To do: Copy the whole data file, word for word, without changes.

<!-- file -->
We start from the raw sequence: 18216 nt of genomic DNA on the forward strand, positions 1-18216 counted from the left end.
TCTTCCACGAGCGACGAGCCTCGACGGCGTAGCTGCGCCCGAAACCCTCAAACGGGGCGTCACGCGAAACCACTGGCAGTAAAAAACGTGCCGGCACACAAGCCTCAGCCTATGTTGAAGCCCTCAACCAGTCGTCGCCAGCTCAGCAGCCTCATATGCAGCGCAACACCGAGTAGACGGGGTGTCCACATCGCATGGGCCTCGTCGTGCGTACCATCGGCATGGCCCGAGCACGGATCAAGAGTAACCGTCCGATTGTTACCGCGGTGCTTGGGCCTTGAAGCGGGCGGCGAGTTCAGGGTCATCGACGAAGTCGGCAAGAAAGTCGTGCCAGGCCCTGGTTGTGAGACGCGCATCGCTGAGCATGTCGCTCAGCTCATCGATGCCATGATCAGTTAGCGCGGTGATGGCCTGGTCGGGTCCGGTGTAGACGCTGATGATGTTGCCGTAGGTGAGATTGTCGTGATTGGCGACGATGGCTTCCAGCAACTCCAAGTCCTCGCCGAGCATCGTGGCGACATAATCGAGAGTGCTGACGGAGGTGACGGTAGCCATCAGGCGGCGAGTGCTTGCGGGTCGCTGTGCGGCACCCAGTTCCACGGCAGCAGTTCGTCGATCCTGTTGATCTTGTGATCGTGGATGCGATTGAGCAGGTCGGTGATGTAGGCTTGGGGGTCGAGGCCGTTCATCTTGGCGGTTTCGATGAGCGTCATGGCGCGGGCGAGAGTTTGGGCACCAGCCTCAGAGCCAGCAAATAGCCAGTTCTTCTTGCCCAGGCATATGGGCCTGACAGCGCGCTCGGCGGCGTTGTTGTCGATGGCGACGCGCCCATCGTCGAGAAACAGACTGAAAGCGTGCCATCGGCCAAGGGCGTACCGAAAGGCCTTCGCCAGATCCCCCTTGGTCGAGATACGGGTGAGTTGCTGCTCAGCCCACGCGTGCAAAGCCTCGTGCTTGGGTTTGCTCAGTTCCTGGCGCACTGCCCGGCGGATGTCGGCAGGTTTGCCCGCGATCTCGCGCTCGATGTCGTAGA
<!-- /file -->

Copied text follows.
We start from the raw sequence: 18216 nt of genomic DNA on the forward strand, positions 1-18216 counted from the left end.
TCTTCCACGAGCGACGAGCCTCGACGGCGTAGCTGCGCCCGAAACCCTCAAACGGGGCGTCACGCGAAACCACTGGCAGTAAAAAACGTGCCGGCACACAAGCCTCAGCCTATGTTGAAGCCCTCAACCAGTCGTCGCCAGCTCAGCAGCCTCATATGCAGCGCAACACCGAGTAGACGGGGTGTCCACATCGCATGGGCCTCGTCGTGCGTACCATCGGCATGGCCCGAGCACGGATCAAGAGTAACCGTCCGATTGTTACCGCGGTGCTTGGGCCTTGAAGCGGGCGGCGAGTTCAGGGTCATCGACGAAGTCGGCAAGAAAGTCGTGCCAGGCCCTGGTTGTGAGACGCGCATCGCTGAGCATGTCGCTCAGCTCATCGATGCCATGATCAGTTAGCGCGGTGATGGCCTGGTCGGGTCCGGTGTAGACGCTGATGATGTTGCCGTAGGTGAGATTGTCGTGATTGGCGACGATGGCTTCCAGCAACTCCAAGTCCTCGCCGAGCATCGTGGCGACATAATCGAGAGTGCTGACGGAGGTGACGGTAGCCATCAGGCGGCGAGTGCTTGCGGGTCGCTGTGCGGCACCCAGTTCCACGGCAGCAGTTCGTCGATCCTGTTGATCTTGTGATCGTGGATGCGATTGAGCAGGTCGGTGATGTAGGCTTGGGGGTCGAGGCCGTTCATCTTGGCGGTTTCGATGAGCGTCATGGCGCGGGCGAGAGTTTGGGCACCAGCCTCAGAGCCAGCAAATAGCCAGTTCTTCTTGCCCAGGCATATGGGCCTGACAGCGCGCTCGGCGGCGTTGTTGTCGATGGCGACGCGCCCATCGTCGAGAAACAGACTGAAAGCGTGCCATCGGCCAAGGGCGTACCGAAAGGCCTTCGCCAGATCCCCCTTGGTCGAGATACGGGTGAGTTGCTGCTCAGCCCACGCGTGCAAAGCCTCGTGCTTGGGTTTGCTCAGTTCCTGGCGCACTGCCCGGCGGATGTCGGCAGGTTTGCCCGCGATCTCGCGCTCGATGTCGTAGA